position in good conversions18 (entries 7 and 8, respectively).
In comparison, 6-exo-dig cyclisations with homopropargylic
substrates (where n = 1) were equally facile at room temperature
and the products can be isolated in good yields. Both alkyl and
40
45
50
55
Table 2 5- and 6-exo-dig cyclisations of (homo)propargylic
trichloroacetimidates.a
60
35
Entry
1
2
3
4
5
6
7
8
9
10
11
12
13
14
15
16c
R1, R2, R3
H, H, H
Me, H, H
Et, H, H
i-Pr, H, H
Me, Me, H
H, H, Ph
H, H, SiMe3
H, H, Br
H, H, H
Me, H, H
Et, H, H
Ph, H, H
4-ClC6H4, H, H
4-CF3C6H4, H, H
H, H, Ph
H, H, SiMe3
n
0
0
0
0
0
0
0
0
1
1
1
1
1
1
1
1
solvent
acetone
acetone
acetone
acetone
acetone
MeCN
MeCN
acetone
acetone
acetone
acetone
acetone
acetone
acetone
acetone
acetone
T/°C
23
23
23
23
23
60
60
23
23
23
23
23
23
23
56
56
t/h
6
6
6
6
6
7
7
6
6
6
6
6
6
6
7
8
Product
2a
2b
2c
2d
2e
2f
2g
2h
4a
4b
4c
4d
4e
4f
4g
4h
Yieldb
87 (67)
85 (74)
>99 (86)
87 (82)
89 (79)
29
82 (72)
77 (30)
93 (76)
97 (93)
99 (91)
94 (90)
96 (87)
73 (70)
31
80 (71)
65
2 | Journal Name, [year], [vol], 00–00
Scheme 2 Proposed mechanisms leading to the observed stereoselectivity.
The ability of one of the pyridine to dissociate from the metal
during the reaction appears to be key to reactivity, as the reaction
did not proceed when a chelating ligand was used, i.e.
[(phen)Ag][OTf] (phen = phenanthroline, Table S1, ESI).
Inherently, the dissociation of a pyridine is necessary to create a
vacant coordination site for effective catalysis. In this case, we
believe that the primary role of the liberated pyridine is to act as a
Brønsted base to sequester triflic acid, thus preventing
isomerisation to the aromatic heterocycles (3) and competitive
side reactions, e.g. proto-desilylation of the silyl-substituted
substrates and products. It may also have additional roles in the
proton-transfer processes, as indicated in Scheme 2.
Conclusions
70
75
a
General reaction conditions: substrate 1 (0.4 mmol), [Ag(py)2][OTf]
(0.04 mmol, 10 mol%), solvent (1 mL). bDetermined by 1H NMR
spectroscopy, using 1,3,5-trimethoxybenzene as internal standard.
Isolated yields are indicated in parenthesis. c20 mol% catalyst used.
aryl substituents can be accommodated at R1 (Table 2, entries 914). Once again, conversions of internal alkyne substrates 1g and
1h were slow, which can be improved by increasing catalyst
loading (entries 15 and 16).
The ability of the silver catalyst to promote reactions with
internal alkynes is particularly noteworthy. It also provides a
means of establishing the stereochemical pathway of the addition
step. The products were obtained as the Z-isomer exclusively,
determined by NOE experiments performed on the trimethylsilylsubstituted product 4h (ESI). This is commensurate with a
mechanism whereby the addition of the N-H bond occurs in an
exo-metallic fashion to a -coordinated alkyne (Scheme 2). The
putative (vinyl)silver complex then undergoes a protonolysis to
afford an overall anti-addition across the C≡C bond.
The silver-catalysed intramolecular hydroamination addition of
trichloroacetimidate to alkyne has been achieved for the first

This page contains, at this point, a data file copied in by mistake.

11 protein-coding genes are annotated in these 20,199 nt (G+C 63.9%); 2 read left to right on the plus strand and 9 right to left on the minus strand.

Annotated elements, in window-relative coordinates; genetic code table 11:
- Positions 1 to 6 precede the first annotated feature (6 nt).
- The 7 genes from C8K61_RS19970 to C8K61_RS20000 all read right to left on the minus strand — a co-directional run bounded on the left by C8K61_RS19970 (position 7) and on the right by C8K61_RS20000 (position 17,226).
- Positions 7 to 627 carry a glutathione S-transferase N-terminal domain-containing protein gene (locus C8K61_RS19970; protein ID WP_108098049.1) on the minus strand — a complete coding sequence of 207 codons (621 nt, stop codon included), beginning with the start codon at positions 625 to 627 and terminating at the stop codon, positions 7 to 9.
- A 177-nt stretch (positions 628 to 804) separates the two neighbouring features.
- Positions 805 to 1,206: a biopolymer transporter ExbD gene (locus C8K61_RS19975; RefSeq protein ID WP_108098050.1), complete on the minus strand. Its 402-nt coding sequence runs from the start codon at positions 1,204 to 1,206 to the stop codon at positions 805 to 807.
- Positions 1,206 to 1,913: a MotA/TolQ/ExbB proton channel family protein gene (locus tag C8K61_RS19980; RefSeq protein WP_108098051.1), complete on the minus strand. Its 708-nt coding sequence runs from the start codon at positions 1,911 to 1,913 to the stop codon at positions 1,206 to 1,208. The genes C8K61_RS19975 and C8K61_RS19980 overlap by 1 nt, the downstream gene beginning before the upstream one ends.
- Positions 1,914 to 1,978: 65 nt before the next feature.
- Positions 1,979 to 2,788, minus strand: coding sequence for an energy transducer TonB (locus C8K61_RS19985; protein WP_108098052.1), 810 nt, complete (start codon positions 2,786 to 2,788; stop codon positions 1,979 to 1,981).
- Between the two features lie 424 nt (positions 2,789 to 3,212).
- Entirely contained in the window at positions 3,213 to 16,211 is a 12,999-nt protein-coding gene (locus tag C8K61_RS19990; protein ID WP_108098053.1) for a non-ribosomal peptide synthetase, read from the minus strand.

time, whereby the nature of the counteranion, solvent and ligand
were found to have profound effects on catalytic turnover and
selectivity. Encouragingly, the [Ag(py)2][OTf] complex is found
to be highly effective for the cyclisation of internal alkynes to
afford vinyl-bromide and silane products, which had not been
possible using gold catalysts. The potential applications of these
intermediates for organic synthesis (e.g. via cross coupling
chemistry) is currently being investigated, and will be reported in
due course.
80
This journal is © The Royal Society of Chemistry [year]
We thank the National University of Singapore for a Research
Scholarship to VHLW.
Notes and references
a
5
10
15
20
25
30
35
40
Department of Chemistry, Imperial College London, Exhibition Road,
South Kensington, London SW7 2AZ, U.K; E-mail:
[email protected]
b
Department of Chemistry, National University of Singapore, 3 Science
Drive 3, Singapore 117543.
† Electronic Supplementary Information (ESI) available: Experimental
procedures, extensive optimisation tables and copies of 1H and 13C NMR
spectra. See DOI: 10.1039/b000000x/
1. J. E. Kang, H. B. Kim, J. W. Lee and S. Shin, Org. Lett., 2006, 8,
3537-3540.
2. A. S. K. Hashmi, M. Rudolph, S. Schymura, J. Visus and W. Frey,
Eur. J. Org. Chem., 2006, 4905-4909.
3. J. G. Taylor, N. Whittall and K. K. M. Hii, Chem. Commun., 2005,
5103-5105.
4. J. G. Taylor, N. Whittall and K. K. Hii, Org. Lett., 2006, 8, 35613564.
5. L. A. Adrio and K. K. Hii, Chem. Commun., 2008, 2325-2327.
6. L. A. Adrio, L. S. Quek, J. G. Taylor and K. K. Hii, Tetrahedron,
2009, 65, 10334-10338.
7. J. L. Arbour, H. S. Rzepa, A. J. P. White and K. K. Hii, Chem.
Commun., 2009, 7125-7127.
8. L. A. Adrio and K. K. Hii, Eur. J. Org. Chem., 2011, 1852-1857.
9. J. L. Arbour, H. S. Rzepa, J. Contreras-Garcia, L. A. Adrio, E. M.
Barreiro and K. K. Hii, Chem—Eur. J., 2012, 18, 11317-11324.
10. Y. M. Luo, Z. G. Li and C. J. Li, Org. Lett., 2005, 7, 2675-2678.
11. J. Sun and S. A. Kozmin, Angew. Chem. Int. Ed., 2006, 45, 49914993.
12. N. Lingaiah, N. S. Babu, K. M. Reddy, P. S. S. Prasad and I.
Suryanarayana, Chem. Commun., 2007, 278-279.
13. J. M. Carney, P. J. Donoghue, W. M. Wuest, O. Wiest and P.
Helquist, Org. Lett., 2008, 10, 3903-3906.
14. H. Li, C. Wang, H. Huang, X. Xu and Y. Li, Tetrahedron Lett., 2011,
52, 1108-1111.
15. X. Zhang, Y. Zhou, H. Wang, D. Guo, D. Ye, Y. Xu, H. Jiang and H.
Liu, Green Chem., 2011, 13, 397-405.
16. Y. Liu, G. Wu and Y. Cui, Appl. Organomet. Chem., 2013, 27, 206208.
17. C. Di Nicola, Effendy, F. Marchetti, C. Nervi, C. Pettinari, W. T.
Robinson, A. N. Sobolev and A. H. White, Dalton Trans., 2010, 39,
908-922.
18. The bromo-product 2h decomposes during the isolation procedure.
45
This journal is © The Royal Society of Chemistry [year]
Journal Name, [year], [vol], 00–00 | 3
Download

WonfHorHii(revised) - Spiral